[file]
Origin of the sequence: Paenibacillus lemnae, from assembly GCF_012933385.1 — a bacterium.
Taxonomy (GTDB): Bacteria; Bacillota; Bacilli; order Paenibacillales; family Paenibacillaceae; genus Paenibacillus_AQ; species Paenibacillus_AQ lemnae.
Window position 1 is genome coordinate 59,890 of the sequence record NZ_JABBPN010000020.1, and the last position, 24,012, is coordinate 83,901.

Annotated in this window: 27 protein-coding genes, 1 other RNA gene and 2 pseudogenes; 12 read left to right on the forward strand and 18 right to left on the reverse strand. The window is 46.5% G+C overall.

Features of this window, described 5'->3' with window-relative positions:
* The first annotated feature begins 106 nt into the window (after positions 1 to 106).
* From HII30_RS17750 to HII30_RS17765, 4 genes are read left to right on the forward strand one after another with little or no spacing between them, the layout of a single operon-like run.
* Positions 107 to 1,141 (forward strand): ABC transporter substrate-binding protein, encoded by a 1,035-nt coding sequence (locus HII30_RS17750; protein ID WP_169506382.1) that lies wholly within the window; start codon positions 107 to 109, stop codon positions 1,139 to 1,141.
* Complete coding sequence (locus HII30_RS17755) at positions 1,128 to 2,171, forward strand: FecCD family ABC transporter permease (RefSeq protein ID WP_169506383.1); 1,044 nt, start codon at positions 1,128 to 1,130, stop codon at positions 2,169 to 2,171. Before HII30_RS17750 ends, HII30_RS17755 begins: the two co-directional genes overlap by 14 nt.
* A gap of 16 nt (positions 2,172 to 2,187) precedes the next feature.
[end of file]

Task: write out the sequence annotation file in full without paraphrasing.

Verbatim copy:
Origin of the sequence: Paenibacillus lemnae, from assembly GCF_012933385.1 — a bacterium.
Taxonomy (GTDB): Bacteria; Bacillota; Bacilli; order Paenibacillales; family Paenibacillaceae; genus Paenibacillus_AQ; species Paenibacillus_AQ lemnae.
Window position 1 is genome coordinate 59,890 of the sequence record NZ_JABBPN010000020.1, and the last position, 24,012, is coordinate 83,901.

Annotated in this window: 27 protein-coding genes, 1 other RNA gene and 2 pseudogenes; 12 read left to right on the forward strand and 18 right to left on the reverse strand. The window is 46.5% G+C overall.

Features of this window, described 5'->3' with window-relative positions:
* The first annotated feature begins 106 nt into the window (after positions 1 to 106).
* From HII30_RS17750 to HII30_RS17765, 4 genes are read left to right on the forward strand one after another with little or no spacing between them, the layout of a single operon-like run.
* Positions 107 to 1,141 (forward strand): ABC transporter substrate-binding protein, encoded by a 1,035-nt coding sequence (locus HII30_RS17750; protein ID WP_169506382.1) that lies wholly within the window; start codon positions 107 to 109, stop codon positions 1,139 to 1,141.
* Complete coding sequence (locus HII30_RS17755) at positions 1,128 to 2,171, forward strand: FecCD family ABC transporter permease (RefSeq protein ID WP_169506383.1); 1,044 nt, start codon at positions 1,128 to 1,130, stop codon at positions 2,169 to 2,171. Before HII30_RS17750 ends, HII30_RS17755 begins: the two co-directional genes overlap by 14 nt.
* A gap of 16 nt (positions 2,172 to 2,187) precedes the next feature.